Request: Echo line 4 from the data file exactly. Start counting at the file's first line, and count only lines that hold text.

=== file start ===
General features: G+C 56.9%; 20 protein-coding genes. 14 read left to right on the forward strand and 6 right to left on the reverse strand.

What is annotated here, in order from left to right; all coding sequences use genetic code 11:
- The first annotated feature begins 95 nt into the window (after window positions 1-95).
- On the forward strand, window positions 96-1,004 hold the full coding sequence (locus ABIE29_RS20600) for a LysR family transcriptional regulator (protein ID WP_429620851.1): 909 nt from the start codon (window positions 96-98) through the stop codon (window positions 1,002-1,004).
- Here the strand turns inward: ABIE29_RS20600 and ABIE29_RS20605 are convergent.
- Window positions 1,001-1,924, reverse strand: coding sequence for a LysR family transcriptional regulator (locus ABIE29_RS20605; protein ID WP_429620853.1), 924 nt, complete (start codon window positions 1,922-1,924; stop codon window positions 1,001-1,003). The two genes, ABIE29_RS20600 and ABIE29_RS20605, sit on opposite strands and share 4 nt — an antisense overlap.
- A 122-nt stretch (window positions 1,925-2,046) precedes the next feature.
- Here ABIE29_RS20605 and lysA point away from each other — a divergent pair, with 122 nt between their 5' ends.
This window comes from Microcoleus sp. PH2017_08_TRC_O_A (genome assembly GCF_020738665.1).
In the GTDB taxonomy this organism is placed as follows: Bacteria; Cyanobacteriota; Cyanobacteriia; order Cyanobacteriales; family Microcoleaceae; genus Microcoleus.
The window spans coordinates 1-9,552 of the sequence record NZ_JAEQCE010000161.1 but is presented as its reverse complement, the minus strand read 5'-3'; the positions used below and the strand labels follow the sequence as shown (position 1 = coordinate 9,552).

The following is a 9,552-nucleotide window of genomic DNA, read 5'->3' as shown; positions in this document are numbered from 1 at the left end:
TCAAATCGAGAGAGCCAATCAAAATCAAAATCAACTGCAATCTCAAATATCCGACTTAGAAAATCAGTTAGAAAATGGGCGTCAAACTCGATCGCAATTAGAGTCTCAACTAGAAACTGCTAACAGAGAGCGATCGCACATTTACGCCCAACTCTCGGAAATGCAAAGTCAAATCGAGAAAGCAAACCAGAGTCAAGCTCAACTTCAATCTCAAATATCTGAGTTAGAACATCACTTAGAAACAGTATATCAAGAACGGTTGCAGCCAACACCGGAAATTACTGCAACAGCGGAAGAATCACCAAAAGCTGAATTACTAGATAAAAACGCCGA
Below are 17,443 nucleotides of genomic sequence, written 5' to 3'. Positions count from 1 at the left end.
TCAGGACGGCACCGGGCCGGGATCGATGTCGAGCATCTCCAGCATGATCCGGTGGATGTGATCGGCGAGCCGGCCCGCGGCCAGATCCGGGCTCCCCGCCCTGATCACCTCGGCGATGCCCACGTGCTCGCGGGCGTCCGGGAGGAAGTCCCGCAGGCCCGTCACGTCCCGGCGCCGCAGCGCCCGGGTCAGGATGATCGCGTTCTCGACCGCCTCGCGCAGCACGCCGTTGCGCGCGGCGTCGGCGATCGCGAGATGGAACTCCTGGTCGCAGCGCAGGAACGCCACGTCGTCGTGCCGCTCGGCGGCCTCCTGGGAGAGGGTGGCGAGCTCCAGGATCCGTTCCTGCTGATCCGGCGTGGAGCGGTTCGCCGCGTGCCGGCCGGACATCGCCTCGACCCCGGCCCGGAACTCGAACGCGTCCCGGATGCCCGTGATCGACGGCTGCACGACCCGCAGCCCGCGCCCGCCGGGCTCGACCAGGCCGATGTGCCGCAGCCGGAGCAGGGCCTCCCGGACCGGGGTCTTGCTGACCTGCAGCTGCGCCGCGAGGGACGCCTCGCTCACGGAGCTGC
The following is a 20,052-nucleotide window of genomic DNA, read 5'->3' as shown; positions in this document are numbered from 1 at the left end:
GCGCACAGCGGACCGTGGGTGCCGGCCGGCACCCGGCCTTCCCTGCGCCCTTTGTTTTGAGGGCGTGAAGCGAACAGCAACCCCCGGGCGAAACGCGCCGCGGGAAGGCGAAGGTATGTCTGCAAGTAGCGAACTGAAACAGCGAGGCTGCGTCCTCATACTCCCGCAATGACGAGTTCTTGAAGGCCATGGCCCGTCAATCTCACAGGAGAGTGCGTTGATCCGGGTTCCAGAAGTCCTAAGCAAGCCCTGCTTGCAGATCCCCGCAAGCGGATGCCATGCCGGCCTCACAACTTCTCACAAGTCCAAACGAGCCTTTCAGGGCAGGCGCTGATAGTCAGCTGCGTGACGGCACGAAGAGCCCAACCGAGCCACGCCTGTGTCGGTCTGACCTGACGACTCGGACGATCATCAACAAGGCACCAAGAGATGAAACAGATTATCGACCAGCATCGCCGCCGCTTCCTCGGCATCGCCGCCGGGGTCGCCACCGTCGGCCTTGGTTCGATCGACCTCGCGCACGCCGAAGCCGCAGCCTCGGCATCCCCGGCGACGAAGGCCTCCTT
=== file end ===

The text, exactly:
- On the forward strand, window positions 96-1,004 hold the full coding sequence (locus ABIE29_RS20600) for a LysR family transcriptional regulator (protein ID WP_429620851.1): 909 nt from the start codon (window positions 96-98) through the stop codon (window positions 1,002-1,004).